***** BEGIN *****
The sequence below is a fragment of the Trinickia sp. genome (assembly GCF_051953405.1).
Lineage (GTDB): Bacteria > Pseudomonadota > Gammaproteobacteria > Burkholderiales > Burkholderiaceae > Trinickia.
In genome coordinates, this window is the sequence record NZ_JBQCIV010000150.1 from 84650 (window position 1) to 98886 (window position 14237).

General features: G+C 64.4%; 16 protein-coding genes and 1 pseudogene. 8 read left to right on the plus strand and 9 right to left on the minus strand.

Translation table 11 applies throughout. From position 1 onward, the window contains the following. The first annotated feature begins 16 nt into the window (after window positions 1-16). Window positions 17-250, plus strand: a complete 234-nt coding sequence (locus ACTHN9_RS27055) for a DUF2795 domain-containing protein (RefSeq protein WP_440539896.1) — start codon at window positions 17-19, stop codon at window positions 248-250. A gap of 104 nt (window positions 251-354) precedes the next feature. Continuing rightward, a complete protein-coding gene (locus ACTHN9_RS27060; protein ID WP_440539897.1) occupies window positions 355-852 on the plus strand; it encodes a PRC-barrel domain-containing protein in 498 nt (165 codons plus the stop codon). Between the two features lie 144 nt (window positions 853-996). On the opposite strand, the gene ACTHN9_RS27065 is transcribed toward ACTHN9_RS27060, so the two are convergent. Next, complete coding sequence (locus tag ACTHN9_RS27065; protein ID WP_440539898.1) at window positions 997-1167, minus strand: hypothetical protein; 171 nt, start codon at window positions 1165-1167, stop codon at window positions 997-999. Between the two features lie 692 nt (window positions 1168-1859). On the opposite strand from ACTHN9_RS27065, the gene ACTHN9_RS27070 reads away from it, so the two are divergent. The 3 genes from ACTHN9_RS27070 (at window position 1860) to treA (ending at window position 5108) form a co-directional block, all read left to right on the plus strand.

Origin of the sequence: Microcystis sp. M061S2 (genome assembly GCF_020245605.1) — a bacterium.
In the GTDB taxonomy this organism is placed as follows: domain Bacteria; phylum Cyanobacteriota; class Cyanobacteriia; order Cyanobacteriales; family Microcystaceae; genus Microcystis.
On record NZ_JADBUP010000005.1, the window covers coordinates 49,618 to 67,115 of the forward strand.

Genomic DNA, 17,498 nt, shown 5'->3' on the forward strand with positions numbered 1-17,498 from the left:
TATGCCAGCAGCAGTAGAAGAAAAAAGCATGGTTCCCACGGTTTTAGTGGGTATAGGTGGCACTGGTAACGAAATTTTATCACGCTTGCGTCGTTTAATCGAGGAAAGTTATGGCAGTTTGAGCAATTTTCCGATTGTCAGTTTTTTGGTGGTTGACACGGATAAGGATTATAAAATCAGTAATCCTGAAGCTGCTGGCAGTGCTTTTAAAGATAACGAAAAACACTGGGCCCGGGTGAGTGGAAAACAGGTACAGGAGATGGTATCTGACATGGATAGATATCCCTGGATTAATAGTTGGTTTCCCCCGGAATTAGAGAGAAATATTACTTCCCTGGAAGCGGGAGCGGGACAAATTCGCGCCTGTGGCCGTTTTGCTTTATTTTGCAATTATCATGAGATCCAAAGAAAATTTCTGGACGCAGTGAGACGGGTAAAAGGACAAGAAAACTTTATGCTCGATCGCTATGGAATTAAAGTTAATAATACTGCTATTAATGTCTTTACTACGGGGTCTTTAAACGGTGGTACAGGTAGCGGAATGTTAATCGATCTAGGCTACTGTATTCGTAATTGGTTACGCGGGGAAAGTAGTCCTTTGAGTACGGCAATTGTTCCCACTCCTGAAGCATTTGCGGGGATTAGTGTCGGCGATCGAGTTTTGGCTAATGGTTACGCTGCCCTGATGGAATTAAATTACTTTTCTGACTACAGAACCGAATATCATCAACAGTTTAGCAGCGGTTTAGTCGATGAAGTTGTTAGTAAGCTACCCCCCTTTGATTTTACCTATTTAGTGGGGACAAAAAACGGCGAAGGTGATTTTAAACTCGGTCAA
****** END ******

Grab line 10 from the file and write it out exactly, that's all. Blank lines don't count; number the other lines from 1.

TATGCCAGCAGCAGTAGAAGAAAAAAGCATGGTTCCCACGGTTTTAGTGGGTATAGGTGGCACTGGTAACGAAATTTTATCACGCTTGCGTCGTTTAATCGAGGAAAGTTATGGCAGTTTGAGCAATTTTCCGATTGTCAGTTTTTTGGTGGTTGACACGGATAAGGATTATAAAATCAGTAATCCTGAAGCTGCTGGCAGTGCTTTTAAAGATAACGAAAAACACTGGGCCCGGGTGAGTGGAAAACAGGTACAGGAGATGGTATCTGACATGGATAGATATCCCTGGATTAATAGTTGGTTTCCCCCGGAATTAGAGAGAAATATTACTTCCCTGGAAGCGGGAGCGGGACAAATTCGCGCCTGTGGCCGTTTTGCTTTATTTTGCAATTATCATGAGATCCAAAGAAAATTTCTGGACGCAGTGAGACGGGTAAAAGGACAAGAAAACTTTATGCTCGATCGCTATGGAATTAAAGTTAATAATACTGCTATTAATGTCTTTACTACGGGGTCTTTAAACGGTGGTACAGGTAGCGGAATGTTAATCGATCTAGGCTACTGTATTCGTAATTGGTTACGCGGGGAAAGTAGTCCTTTGAGTACGGCAATTGTTCCCACTCCTGAAGCATTTGCGGGGATTAGTGTCGGCGATCGAGTTTTGGCTAATGGTTACGCTGCCCTGATGGAATTAAATTACTTTTCTGACTACAGAACCGAATATCATCAACAGTTTAGCAGCGGTTTAGTCGATGAAGTTGTTAGTAAGCTACCCCCCTTTGATTTTACCTATTTAGTGGGGACAAAAAACGGCGAAGGTGATTTTAAACTCGGTCAA